Musings on the house price to earnings dataset 2022

Roisin Murphy once sang the somewhat confusing lyrics ‘Never ever enough, it's never enough, is it ever enough when it's just enough?’ back in the heady days of 2001/2 as I recall.

Bit of a banger that’s difficult not to tap your foot to…… 

Back then, if you were on the median wage and lived in Malvern or Bromsgrove it only took just over 6 times your salary to be able to afford the median house price. Heady days indeed.

Well, as of this week we now know for sure that the median wage is never going to be enough for the median house price in what used to be fairly affordable places to live in England. 

The latest set of the house price to earnings data has been released by the ONS (March 2022) and it makes sobering reading. Every March this dataset is released and it’s an important bellwether for housing demand and supply (and calculating future requirements). What we see time and time again is a worsening picture for many of the authority areas we work in. The median house price to earnings ratio is often seen as a good measure of affordability. You can look at the house prices all day long and we know where the ‘hot spots’ are, but if those prices are supported by good wage rates then it can ‘balance’ itself. However, the ratio figure tells us a lot about the widening gap in house prices relative to earnings. We know wage inflation has not kept pace with house price growth, and certainly not over the course of the pandemic, but this dataset really shows the sharp contrasts between the two factors, as well as within the different geographies of the country.  

Within the West Midlands, we note that Malvern Hills District has held its ‘top position’ as the least affordable authority area in the region. This is also stark in the Cotswolds (15.75 times!!!) and popular coastal areas such as Devon, Cornwall and Norfolk have all got worse in affordability terms. This is not something to be proud of. It is now the case that for someone to afford the median house price in Malvern Hills, they now require a multiplier of 11.90 times the median salary for the district. This puts most homes in the district out of their reach. The same applies to other areas in the West Midlands such as Warwick, Stratford, Bromsgrove, Wychavon and Bromsgrove – all unaffordable areas. The common factor with many of these places is the constrained housing supply.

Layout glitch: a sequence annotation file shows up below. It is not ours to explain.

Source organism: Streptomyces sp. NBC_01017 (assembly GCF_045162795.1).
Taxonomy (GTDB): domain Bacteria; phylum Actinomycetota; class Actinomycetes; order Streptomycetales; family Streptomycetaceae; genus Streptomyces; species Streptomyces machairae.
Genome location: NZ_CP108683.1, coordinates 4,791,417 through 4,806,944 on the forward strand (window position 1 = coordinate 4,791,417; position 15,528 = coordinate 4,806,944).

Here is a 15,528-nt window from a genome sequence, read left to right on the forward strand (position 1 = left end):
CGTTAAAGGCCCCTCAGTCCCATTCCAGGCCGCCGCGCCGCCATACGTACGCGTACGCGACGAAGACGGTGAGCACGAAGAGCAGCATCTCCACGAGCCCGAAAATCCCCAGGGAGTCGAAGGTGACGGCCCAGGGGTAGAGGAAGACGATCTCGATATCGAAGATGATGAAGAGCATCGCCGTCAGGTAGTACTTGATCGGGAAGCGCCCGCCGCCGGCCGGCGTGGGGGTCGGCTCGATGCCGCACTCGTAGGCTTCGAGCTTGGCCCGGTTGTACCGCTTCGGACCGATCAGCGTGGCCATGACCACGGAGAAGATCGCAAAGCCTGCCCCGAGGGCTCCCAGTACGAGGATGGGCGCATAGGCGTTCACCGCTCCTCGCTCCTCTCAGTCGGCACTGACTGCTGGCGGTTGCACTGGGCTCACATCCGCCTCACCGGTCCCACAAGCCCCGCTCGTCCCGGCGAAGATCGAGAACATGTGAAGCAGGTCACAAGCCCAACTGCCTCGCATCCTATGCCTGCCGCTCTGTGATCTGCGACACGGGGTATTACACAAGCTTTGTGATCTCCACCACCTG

Many will say that the supply of homes has nothing to do with rising house prices and that bank lending rates being at an all-time low, albeit climbing again now, have encouraged landlords and others to buy up homes to rent, which undermines supply. However, this is simply not the case: the fiscal disincentives to landlords have dampened buy to let transactions in many areas, where the government added the 3% surcharge in stamp duty in 2016 to second homes and buy to let properties, as well as reducing mortgage rate relief in 2017. The main problem is that we have persistently not been building sufficient new homes in this country for decades. We have never reached the 300,000 new homes per annum which were part of Boris Johnson’s election pledge and yet the government persists in citing it as an achievable target. In their recently published research paper, ‘Tackling the under-supply of housing in England’ (Wilson and Barton, Feb 2022, House of Commons Library), it opens by stating clearly that, ‘When people are unable to access suitable housing it can result in overcrowding, more young people living with their parents for longer, impaired labour mobility, which makes it harder for businesses to recruit staff, and increased levels of homelessness.’